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I won't be able to come out alive, please save me: Father of one of victims recalls Delhi fire horror

The dead and injured in the Delhi factory fire incident were taken to LNJP, Lady Hardinge and RML hospitals, where distraught people had a hard time finding their family members. Some recalled the heart-wrenching last phone calls made by their loved ones.

India TV News Desk India TV News Desk
New Delhi Updated on: December 09, 2019 11:24 IST
Delhi fire
Image Source : PTI PHOTO

Delhi fire tragedy claims lives of 43 people

A massive fire at a four-storey building housing illegal manufacturing units in north Delhi's congested Anaj Mandi area on Sunday morning claimed 43 lives. Many others who had received serious burn injuries are still being treated at different hospitals in the national capital. Almost all the deceased were migrant labourers hailing from Bihar and Uttar Pradesh. According to the police, most of the fatalities occurred due to suffocation as the people were sleeping when the fire started at around 5 am on the second floor of the building. 

Those awakened by the fire, suspected by officials to have been triggered by a short-circuit, had to struggle to escape as the exit routes were partially blocked and several windows were found sealed.

Police also said the building did not have fire safety clearance and was packed with combustible material like cardboards. As many as 63 people were pulled out of the building as it took over 150 firefighters nearly five hours to douse the blaze. 

Experts say factories and small manufacturing units that are set up, often illegally, in old and overcrowded quarters of big cities and towns; the cost of land is relatively cheaper.

Mohammad Masih, the owner of the adjacent structure said he heard labourers trying to escape from the building on blaze. "I heard many of the labourers trying to run out of the burning building," Mr Masih said. 

"Some had tried to escape from the roof or via the chimney," he added. 

Firoz Khan, 32, who worked in a cap manufacturing unit on the third floor and escaped unhurt, said the fire appeared to have started on the second floor and he could flee after alerting others as he was sleeping near a door.

"When I got up, I saw flames engulfing the room in which we were sleeping. The door was about six metres away from me and I alerted other workers sleeping near me," he said.

"Four-five of us rushed out through the door. Many sleeping away from the door were trapped. I don't know if they are alive," he said.

The injured included two minors. However, it was not confirmed whether they worked in the units.

The narrow lanes of Anaj Mandi area made rescue operations difficult for firefighters, who had to cut window-grills to get access to the building. Some injured were carried to the hospital in auto rickshaws.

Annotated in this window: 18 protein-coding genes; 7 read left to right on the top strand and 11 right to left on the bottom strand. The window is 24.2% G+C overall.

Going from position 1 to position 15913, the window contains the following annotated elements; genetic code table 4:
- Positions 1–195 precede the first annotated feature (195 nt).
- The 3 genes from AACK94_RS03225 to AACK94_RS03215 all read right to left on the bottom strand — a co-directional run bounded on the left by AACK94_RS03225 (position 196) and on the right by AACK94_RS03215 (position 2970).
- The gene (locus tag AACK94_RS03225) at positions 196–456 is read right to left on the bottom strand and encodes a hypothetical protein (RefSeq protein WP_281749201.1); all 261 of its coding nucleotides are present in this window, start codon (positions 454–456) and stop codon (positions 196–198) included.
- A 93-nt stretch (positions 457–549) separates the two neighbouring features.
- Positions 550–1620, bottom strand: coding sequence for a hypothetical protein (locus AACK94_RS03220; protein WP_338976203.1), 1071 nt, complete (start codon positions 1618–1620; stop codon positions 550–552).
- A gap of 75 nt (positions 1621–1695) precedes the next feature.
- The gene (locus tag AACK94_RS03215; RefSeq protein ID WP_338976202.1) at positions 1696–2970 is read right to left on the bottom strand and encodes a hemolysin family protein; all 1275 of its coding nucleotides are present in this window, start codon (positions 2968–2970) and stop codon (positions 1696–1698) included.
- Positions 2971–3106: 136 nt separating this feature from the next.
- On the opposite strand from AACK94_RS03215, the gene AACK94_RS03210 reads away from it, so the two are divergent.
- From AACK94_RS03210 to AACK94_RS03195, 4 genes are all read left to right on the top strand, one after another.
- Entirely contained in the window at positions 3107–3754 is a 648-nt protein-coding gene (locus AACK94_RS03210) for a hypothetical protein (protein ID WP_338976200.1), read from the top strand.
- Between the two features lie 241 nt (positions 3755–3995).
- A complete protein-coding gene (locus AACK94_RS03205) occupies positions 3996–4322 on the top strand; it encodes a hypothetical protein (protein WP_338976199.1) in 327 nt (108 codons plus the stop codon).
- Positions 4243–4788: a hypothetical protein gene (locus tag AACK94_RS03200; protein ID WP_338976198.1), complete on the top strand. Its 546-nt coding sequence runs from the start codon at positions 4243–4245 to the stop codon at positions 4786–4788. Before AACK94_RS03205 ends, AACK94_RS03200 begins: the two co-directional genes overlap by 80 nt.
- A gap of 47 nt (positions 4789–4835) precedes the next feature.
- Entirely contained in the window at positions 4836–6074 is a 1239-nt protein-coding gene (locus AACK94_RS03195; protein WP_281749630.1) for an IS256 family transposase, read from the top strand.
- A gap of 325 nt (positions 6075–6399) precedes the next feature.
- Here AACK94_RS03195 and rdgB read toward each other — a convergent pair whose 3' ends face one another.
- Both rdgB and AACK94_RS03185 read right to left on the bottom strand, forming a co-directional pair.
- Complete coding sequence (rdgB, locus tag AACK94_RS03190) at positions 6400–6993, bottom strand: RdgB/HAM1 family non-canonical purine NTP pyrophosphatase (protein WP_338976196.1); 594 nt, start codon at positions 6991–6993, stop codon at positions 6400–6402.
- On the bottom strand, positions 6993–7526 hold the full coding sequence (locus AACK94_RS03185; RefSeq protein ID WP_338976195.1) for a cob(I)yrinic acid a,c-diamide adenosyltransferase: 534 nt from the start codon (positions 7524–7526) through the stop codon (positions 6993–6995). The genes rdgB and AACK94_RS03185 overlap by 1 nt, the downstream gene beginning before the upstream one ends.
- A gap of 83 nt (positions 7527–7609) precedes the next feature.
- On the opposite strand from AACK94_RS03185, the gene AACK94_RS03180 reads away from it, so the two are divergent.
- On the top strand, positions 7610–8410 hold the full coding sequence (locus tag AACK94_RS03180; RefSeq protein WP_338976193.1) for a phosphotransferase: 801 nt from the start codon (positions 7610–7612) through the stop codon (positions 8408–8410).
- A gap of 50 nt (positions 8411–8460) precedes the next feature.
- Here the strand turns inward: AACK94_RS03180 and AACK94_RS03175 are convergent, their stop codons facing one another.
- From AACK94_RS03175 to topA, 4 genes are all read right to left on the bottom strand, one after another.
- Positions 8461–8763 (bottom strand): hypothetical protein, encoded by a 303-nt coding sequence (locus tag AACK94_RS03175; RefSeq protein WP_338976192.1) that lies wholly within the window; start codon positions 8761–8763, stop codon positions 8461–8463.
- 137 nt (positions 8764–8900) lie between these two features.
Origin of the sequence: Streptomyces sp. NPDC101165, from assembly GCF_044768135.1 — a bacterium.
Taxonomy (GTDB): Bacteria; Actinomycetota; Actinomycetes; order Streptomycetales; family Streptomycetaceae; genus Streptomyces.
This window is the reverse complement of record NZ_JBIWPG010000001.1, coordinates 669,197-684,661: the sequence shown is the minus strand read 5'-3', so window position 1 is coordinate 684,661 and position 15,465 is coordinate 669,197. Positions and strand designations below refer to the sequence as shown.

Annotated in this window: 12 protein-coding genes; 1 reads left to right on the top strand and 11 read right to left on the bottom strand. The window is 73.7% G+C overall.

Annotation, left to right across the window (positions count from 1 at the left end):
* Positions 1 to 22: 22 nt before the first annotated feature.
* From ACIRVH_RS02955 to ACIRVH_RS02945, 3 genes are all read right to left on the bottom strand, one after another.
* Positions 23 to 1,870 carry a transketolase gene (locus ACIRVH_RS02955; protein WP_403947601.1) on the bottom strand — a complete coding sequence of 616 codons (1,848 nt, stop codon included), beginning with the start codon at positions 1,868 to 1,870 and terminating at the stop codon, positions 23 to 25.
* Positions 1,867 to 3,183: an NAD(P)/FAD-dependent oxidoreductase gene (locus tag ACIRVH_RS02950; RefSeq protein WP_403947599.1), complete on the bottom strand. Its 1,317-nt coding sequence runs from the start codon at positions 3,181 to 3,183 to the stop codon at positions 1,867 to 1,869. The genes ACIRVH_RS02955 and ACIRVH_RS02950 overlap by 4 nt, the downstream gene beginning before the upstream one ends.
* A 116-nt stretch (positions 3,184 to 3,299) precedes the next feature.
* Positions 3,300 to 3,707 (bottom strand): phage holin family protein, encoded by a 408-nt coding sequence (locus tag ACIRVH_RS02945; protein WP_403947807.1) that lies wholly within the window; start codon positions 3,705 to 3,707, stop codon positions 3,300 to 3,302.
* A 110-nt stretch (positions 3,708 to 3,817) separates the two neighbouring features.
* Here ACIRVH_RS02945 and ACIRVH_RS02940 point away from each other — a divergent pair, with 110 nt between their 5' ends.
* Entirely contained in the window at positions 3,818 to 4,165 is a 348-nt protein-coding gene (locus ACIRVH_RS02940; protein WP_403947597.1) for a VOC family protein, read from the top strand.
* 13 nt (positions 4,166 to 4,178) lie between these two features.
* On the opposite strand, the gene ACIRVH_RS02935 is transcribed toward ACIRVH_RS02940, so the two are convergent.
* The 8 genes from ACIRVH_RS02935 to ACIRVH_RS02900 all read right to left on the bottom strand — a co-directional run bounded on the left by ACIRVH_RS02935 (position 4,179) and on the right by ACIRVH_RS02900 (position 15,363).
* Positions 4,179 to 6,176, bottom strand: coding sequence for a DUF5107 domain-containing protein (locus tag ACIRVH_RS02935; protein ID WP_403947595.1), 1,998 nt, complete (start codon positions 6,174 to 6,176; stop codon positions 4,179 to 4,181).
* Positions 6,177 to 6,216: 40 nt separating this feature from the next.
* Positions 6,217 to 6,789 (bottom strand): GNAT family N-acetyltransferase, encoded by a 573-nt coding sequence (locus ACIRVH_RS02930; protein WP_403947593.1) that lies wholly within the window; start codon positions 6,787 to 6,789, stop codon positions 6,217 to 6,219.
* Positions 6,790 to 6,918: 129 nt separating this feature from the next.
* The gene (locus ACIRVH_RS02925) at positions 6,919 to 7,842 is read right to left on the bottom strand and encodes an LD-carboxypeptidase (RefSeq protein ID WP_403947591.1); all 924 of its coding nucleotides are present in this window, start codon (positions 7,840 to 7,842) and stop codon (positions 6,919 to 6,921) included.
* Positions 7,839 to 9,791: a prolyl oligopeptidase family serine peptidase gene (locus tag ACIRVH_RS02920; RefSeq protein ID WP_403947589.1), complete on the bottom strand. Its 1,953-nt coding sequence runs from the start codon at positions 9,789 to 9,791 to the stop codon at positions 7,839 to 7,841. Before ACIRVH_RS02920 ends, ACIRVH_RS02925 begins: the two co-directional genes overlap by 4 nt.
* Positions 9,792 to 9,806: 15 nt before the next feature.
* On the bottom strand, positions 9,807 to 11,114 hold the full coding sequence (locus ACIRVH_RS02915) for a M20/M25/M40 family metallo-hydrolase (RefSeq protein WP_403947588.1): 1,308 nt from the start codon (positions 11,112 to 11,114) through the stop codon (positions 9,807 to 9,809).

A preliminary probe suggested that a short-circuit triggered the blaze. Power discom BYPL said the fire began due to "internal system" trouble.

Prime Minister Narendra Modi, Congress leaders Sonia Gandhi and Rahul Gandhi and others condoled the loss of lives.

The dead and injured were taken to LNJP, Lady Hardinge and RML hospitals, where distraught people had a hard time finding their family members. Some recalled the heart-wrenching last phone calls made by their loved ones.

Nafees (58), who lost his two sons in the tragedy, said they had come to Delhi from Moradabad in Uttar Pradesh six years ago. They operated a carry bag-manufacturing unit on the second floor in which around 25 people were employed.

"I got a call from Imran (35), my elder son, who said 'Abbu, a massive fire has erupted in the building. I won't be able to come out alive. Please save me'," Nafees said with a lump in his throat.

"I asked him to call the fire brigade and the call ended soon after. He didn't pick up my calls again," he said.

An elderly man, whose three nephews worked at the building, said, "At least 12-15 machines were installed in the unit. I have no idea about the factory owner. My nephews Mohammed Imran and Ikramuddin were inside the factory. I don't know their whereabouts."

Imran and Ikramuddin were later found to be among the 43 dead.

Thirty-four people were brought dead to LNJP hospital and smoke inhalation was the primary cause of death. Some of the bodies were charred, Dr Kishore Singh, Medical Superintendent, LNJP, said. Nine people were brought dead to Lady Hardinge hospital.

Meanwhile, Delhi Chief Minister Arvind Kejriwal said it was a "very, very tragic" incident and an ex gratia of Rs 10 lakh each will be given to the next of kin of those killed and Rs 1 lakh to the injured.

Modi and Bihar Chief Minister Nitish Kumar announced an ex gratia of Rs 2 lakh each for the families of the deceased.

The Prime Minister approved Rs 50,000 each for those seriously injured. The amount will be paid from the Prime Minister National Relief Fund, the PMO said in a tweet.

Also Read | Delhi fire tragedy: A Sunday morning that no one wished for

Also Read | Lapses allowed to continue with impunity: Hardeep Singh Puri over Delhi fire

 

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